Serving on a WW ll vintage submarine in the early 1960s' was a wonderful example and testament of being able to 'get along' with others. The confines of these 311 foot sardine tubes did not allow for the same isolation or privacy that a Buddhist sitting meditation on some hilltop or in a forest may require. Onboard Sirago if you wanted privacy, you went to the head. That was it!
So it is with a sense of belonging that allowed young men to 'get along' with his shipmates. Sociologists should have studied the submarine force to see why these men were able to get along with each other with a tolerance that would have stunned them into unbelievability. Same for the psychologists. They just would not have understood, period!
They would have thought the grab assing, the hassling of some dink NQP, or the blatant sexual references to just about everything under the sun, would be the most outrageous form of anti-social behavior ever witnessed on one of the governments Ships of the Line and would have recommended immediate Section Eight discharges for almost every man on board.
What possibly could have been the reason that seventy people chose to live in a submerged pipe. Where the most elemental forms of hygiene were disregarded or not allowed. Where changing the "linen" meant turning your fart sack and pillow case inside out so often that Doc would point out to you that this is not a pig sty you're living in. To which most of us replied, "Really?" Where fresh water was as valuable a commodity as the fuel oil was to the running of the engines, but much more scarce. Where you're able to get two weeks at sea on one pair of dungarees, two pair of socks and four pair of skivvies. For us enginemen, a bucket of hot water in the lower flats was as close to a shower as you got. It's amazing how your perception is formed by the environment you live in. During our '63 Med cruise, (I think) Bob Carey arranged a swap with another MM3 from a tin can we were operating with. When he came back to the boat all he talked about was taking a shower every night. Talk about luxury.
No one seemed to mind though. For all intents and purposes we all were in the same boat, (pun intended.) Someone may have had a choice bunk in some out of the way location in the after battery. But Hogan's Alley remained a veritable pig sty. Dirty clothes piled in corners or hanging from bunk bags, paperback novels that were in worse shape then the Dead Sea Scrolls, still making the rounds, with certain very descriptive pages torn from them, sticking out from under pillows, awaiting the next reader. Who as he arrives at the place where the pages are torn out, will scream out a curse about "Getting to the best part of the book and some SOB tore them out." It wasn't until Doc Lay had 'titivate' ship day and the white lights went on, only then could the devastation of the compartment be seen.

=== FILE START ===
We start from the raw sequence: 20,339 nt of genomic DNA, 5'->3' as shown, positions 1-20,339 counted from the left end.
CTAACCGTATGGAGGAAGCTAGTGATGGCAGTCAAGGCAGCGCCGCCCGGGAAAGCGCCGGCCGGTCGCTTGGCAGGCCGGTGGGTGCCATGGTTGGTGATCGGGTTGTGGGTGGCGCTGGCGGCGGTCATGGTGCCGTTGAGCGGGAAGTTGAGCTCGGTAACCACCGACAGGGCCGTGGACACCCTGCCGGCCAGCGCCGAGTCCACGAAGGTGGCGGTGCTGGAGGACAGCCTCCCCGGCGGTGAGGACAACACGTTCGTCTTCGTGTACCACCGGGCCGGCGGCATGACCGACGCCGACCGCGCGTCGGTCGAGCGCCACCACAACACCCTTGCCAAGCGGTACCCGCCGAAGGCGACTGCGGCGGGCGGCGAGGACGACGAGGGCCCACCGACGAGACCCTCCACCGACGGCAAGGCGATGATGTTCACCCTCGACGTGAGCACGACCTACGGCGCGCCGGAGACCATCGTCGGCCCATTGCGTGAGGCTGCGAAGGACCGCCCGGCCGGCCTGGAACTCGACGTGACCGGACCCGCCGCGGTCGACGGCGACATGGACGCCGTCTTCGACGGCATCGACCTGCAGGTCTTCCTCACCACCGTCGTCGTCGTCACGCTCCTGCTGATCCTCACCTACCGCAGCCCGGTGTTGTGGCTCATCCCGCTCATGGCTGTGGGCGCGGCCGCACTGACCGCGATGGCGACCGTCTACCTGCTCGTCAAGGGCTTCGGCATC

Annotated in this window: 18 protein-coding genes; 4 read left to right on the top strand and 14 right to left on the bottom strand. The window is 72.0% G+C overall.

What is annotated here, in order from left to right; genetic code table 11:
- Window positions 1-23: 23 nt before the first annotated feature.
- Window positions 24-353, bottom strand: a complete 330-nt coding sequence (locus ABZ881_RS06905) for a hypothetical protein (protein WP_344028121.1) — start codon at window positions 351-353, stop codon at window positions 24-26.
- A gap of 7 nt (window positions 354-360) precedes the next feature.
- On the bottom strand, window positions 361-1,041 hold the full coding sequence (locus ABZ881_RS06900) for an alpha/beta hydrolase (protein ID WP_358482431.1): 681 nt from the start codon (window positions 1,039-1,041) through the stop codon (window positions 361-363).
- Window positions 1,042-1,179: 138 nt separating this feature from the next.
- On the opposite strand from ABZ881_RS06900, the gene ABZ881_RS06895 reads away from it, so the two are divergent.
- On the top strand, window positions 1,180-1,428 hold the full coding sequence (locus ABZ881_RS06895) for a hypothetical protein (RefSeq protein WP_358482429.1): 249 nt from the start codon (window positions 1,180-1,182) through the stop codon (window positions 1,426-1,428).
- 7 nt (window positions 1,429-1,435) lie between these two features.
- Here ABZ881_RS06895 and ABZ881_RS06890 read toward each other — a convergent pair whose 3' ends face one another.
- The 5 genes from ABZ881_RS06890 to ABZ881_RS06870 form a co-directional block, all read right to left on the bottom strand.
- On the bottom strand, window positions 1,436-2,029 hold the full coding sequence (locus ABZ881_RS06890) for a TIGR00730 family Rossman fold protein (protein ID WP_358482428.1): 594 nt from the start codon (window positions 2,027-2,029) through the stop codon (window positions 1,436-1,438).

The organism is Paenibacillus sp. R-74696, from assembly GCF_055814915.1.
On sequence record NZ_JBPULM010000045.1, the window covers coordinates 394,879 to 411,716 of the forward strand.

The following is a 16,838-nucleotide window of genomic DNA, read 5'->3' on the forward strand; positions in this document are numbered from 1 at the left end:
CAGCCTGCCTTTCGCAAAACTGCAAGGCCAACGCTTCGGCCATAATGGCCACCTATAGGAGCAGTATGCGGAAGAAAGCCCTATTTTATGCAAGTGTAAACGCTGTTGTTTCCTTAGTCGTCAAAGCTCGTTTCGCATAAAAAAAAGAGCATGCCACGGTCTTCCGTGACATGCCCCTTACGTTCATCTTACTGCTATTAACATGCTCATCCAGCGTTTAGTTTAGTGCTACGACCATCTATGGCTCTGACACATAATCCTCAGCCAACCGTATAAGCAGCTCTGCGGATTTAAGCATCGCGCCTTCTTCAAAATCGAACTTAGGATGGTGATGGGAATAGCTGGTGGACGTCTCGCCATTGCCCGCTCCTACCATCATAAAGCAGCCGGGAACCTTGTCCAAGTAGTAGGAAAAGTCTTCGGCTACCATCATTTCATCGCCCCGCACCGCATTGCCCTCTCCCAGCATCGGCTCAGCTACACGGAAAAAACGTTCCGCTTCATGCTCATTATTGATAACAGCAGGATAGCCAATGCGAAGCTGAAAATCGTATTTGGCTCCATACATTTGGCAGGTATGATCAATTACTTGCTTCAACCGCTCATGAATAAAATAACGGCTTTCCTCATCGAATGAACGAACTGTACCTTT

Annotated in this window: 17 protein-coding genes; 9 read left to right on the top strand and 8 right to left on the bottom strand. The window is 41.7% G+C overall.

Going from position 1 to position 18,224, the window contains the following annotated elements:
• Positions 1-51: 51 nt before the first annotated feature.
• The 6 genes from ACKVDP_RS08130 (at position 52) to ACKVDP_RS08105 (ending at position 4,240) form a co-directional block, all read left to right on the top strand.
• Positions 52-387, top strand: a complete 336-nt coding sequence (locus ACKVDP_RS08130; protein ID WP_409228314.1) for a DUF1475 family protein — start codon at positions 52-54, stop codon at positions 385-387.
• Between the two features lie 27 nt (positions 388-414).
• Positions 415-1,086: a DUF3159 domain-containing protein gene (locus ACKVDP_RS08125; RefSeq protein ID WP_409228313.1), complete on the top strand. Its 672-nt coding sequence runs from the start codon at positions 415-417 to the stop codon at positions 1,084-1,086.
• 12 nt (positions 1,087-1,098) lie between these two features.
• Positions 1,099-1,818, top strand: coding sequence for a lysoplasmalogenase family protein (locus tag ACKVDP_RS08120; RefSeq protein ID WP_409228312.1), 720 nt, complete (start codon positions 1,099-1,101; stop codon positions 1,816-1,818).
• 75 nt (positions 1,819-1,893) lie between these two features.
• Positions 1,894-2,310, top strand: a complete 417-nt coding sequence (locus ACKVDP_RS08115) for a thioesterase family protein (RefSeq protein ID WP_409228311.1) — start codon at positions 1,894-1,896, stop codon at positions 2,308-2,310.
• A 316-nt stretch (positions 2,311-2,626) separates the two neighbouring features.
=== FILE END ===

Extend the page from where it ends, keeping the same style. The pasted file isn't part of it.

The chow was the best - and the worst. We had mid-rats, as in midnight rations. But, ahh, mid-rats! A more appropriate name could not be found. Unless the cook made some fresh bread or sticky buns, mid-rats consisted of 'stuff' that defied description. Bologna had an aura about it. A greenish hue, that changed colors as you turned it in the light First green, then yellowish, then - well you get the picture. The butter was covered with a scabrous inch-thick layer of brownish looking vulcanized butter? Same situation with the mayo. But guys ate this stuff up as if it were their last meal.
For me, all the above adds up to one thing. I was where I asked to be. I spent some time on a bird farm. Now that was hell! Showers every night, uniform of the day after 1600, Masters at Arms running all over that ship looking for anything to write you up about, 25 minutes on the chow line, every meal every day. Insignificant cogs in a very large machine.
So we volunteered for submarine service. We lived crowded together in a steel tube. With no showers, some of us no beds, we hot bunked. We ate some of the finest chow the Navy ever provided and also ate the worst. We had no ship laundry, so we wore our dungarees until they could stand by themselves. We breathed some of the foulest air imaginable and some of the sweetest. Our eardrums were stretched beyond human endurance when we pulled a vacuum. We worked around the clock many times to keep Sirago on station. We didn't get paid overtime nor get an extra day off. We just got the feeling that maybe; just maybe you were playing an important part in something a lot bigger then yourself. But we were young and nothing was bigger then you when your twenty years old.
So, to the sociologists and shrinks I can only say, we were young, dumb and carefree and wanted to serve in and be with the very best the Navy had to offer. We did that of our own free will.
Forty years ago, this past February, I left Sirago and the Navy, but the memories remain.